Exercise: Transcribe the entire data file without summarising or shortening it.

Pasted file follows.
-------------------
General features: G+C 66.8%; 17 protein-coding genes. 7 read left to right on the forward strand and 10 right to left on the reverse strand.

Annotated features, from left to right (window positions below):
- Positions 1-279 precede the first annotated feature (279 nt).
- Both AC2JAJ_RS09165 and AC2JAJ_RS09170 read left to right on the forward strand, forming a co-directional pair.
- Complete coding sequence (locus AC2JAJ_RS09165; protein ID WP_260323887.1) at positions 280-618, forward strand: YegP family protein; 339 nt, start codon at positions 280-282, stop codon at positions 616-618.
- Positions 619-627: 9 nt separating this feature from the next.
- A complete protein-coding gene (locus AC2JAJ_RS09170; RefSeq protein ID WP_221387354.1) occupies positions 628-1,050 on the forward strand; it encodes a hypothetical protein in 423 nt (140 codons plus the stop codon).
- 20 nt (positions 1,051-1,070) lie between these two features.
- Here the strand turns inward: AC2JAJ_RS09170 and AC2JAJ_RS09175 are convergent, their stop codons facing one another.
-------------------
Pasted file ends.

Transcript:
General features: G+C 66.8%; 17 protein-coding genes. 7 read left to right on the forward strand and 10 right to left on the reverse strand.

Annotated features, from left to right (window positions below):
- Positions 1-279 precede the first annotated feature (279 nt).
- Both AC2JAJ_RS09165 and AC2JAJ_RS09170 read left to right on the forward strand, forming a co-directional pair.
- Complete coding sequence (locus AC2JAJ_RS09165; protein ID WP_260323887.1) at positions 280-618, forward strand: YegP family protein; 339 nt, start codon at positions 280-282, stop codon at positions 616-618.
- Positions 619-627: 9 nt separating this feature from the next.
- A complete protein-coding gene (locus AC2JAJ_RS09170; RefSeq protein ID WP_221387354.1) occupies positions 628-1,050 on the forward strand; it encodes a hypothetical protein in 423 nt (140 codons plus the stop codon).
- 20 nt (positions 1,051-1,070) lie between these two features.
- Here the strand turns inward: AC2JAJ_RS09170 and AC2JAJ_RS09175 are convergent, their stop codons facing one another.